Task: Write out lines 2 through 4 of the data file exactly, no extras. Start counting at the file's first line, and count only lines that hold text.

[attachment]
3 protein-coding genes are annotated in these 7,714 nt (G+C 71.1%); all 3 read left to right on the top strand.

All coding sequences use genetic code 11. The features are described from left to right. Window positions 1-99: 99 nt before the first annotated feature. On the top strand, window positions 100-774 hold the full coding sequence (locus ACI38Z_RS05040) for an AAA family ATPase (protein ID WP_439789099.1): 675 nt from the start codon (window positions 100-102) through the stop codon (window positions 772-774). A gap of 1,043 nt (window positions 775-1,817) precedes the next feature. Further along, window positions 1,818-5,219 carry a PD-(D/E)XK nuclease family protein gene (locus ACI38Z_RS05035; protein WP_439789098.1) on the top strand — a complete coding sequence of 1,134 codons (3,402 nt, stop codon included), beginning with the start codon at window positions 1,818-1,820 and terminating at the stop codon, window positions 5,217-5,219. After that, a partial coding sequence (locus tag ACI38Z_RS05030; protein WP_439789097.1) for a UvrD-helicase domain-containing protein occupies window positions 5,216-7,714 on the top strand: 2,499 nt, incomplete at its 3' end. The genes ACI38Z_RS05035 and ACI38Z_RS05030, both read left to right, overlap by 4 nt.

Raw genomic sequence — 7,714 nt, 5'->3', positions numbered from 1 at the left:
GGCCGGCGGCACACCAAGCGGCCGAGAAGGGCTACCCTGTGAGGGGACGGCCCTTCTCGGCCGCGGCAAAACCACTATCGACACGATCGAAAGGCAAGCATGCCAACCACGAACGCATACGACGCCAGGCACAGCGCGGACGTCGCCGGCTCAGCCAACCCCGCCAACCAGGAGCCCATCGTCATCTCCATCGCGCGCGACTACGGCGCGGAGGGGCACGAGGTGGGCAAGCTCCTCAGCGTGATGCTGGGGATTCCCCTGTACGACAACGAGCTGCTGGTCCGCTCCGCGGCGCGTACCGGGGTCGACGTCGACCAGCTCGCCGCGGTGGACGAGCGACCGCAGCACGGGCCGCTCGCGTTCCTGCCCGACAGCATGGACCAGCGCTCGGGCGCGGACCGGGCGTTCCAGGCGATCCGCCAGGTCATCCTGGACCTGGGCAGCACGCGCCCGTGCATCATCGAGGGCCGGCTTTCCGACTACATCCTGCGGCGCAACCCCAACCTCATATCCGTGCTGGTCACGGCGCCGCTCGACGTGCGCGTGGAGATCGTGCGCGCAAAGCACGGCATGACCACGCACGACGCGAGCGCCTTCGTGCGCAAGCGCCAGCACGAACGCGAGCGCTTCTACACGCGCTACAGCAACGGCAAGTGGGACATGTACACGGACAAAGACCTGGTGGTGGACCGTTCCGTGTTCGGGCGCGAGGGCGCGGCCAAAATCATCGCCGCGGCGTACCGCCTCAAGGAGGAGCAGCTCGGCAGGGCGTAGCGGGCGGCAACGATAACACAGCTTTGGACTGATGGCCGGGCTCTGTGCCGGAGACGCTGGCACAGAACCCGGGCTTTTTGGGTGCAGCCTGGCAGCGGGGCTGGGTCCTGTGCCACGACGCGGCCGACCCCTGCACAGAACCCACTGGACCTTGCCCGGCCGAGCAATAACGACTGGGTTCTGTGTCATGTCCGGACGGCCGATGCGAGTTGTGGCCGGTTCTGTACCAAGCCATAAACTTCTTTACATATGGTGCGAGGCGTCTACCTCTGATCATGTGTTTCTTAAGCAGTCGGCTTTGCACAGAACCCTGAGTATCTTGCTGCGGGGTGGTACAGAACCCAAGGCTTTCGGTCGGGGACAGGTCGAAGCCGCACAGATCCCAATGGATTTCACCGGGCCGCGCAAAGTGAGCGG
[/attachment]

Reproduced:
All coding sequences use genetic code 11. The features are described from left to right. Window positions 1-99: 99 nt before the first annotated feature. On the top strand, window positions 100-774 hold the full coding sequence (locus ACI38Z_RS05040) for an AAA family ATPase (protein ID WP_439789099.1): 675 nt from the start codon (window positions 100-102) through the stop codon (window positions 772-774). A gap of 1,043 nt (window positions 775-1,817) precedes the next feature. Further along, window positions 1,818-5,219 carry a PD-(D/E)XK nuclease family protein gene (locus ACI38Z_RS05035; protein WP_439789098.1) on the top strand — a complete coding sequence of 1,134 codons (3,402 nt, stop codon included), beginning with the start codon at window positions 1,818-1,820 and terminating at the stop codon, window positions 5,217-5,219. After that, a partial coding sequence (locus tag ACI38Z_RS05030; protein WP_439789097.1) for a UvrD-helicase domain-containing protein occupies window positions 5,216-7,714 on the top strand: 2,499 nt, incomplete at its 3' end. The genes ACI38Z_RS05035 and ACI38Z_RS05030, both read left to right, overlap by 4 nt.

Raw genomic sequence — 7,714 nt, 5'->3', positions numbered from 1 at the left:
GGCCGGCGGCACACCAAGCGGCCGAGAAGGGCTACCCTGTGAGGGGACGGCCCTTCTCGGCCGCGGCAAAACCACTATCGACACGATCGAAAGGCAAGCATGCCAACCACGAACGCATACGACGCCAGGCACAGCGCGGACGTCGCCGGCTCAGCCAACCCCGCCAACCAGGAGCCCATCGTCATCTCCATCGCGCGCGACTACGGCGCGGAGGGGCACGAGGTGGGCAAGCTCCTCAGCGTGATGCTGGGGATTCCCCTGTACGACAACGAGCTGCTGGTCCGCTCCGCGGCGCGTACCGGGGTCGACGTCGACCAGCTCGCCGCGGTGGACGAGCGACCGCAGCACGGGCCGCTCGCGTTCCTGCCCGACAGCATGGACCAGCGCTCGGGCGCGGACCGGGCGTTCCAGGCGATCCGCCAGGTCATCCTGGACCTGGGCAGCACGCGCCCGTGCATCATCGAGGGCCGGCTTTCCGACTACATCCTGCGGCGCAACCCCAACCTCATATCCGTGCTGGTCACGGCGCCGCTCGACGTGCGCGTGGAGATCGTGCGCGCAAAGCACGGCATGACCACGCACGACGCGAGCGCCTTCGTGCGCAAGCGCCAGCACGAACGCGAGCGCTTCTACACGCGCTACAGCAACGGCAAGTGGGACATGTACACGGACAAAGACCTGGTGGTGGACCGTTCCGTGTTCGGGCGCGAGGGCGCGGCCAAAATCATCGCCGCGGCGTACCGCCTCAAGGAGGAGCAGCTCGGCAGGGCGTAGCGGGCGGCAACGATAACACAGCTTTGGACTGATGGCCGGGCTCTGTGCCGGAGACGCTGGCACAGAACCCGGGCTTTTTGGGTGCAGCCTGGCAGCGGGGCTGGGTCCTGTGCCACGACGCGGCCGACCCCTGCACAGAACCCACTGGACCTTGCCCGGCCGAGCAATAACGACTGGGTTCTGTGTCATGTCCGGACGGCCGATGCGAGTTGTGGCCGGTTCTGTACCAAGCCATAAACTTCTTTACATATGGTGCGAGGCGTCTACCTCTGATCATGTGTTTCTTAAGCAGTCGGCTTTGCACAGAACCCTGAGTATCTTGCTGCGGGGTGGTACAGAACCCAAGGCTTTCGGTCGGGGACAGGTCGAAGCCGCACAGATCCCAATGGATTTCACCGGGCCGCGCAAAGTGAGCGG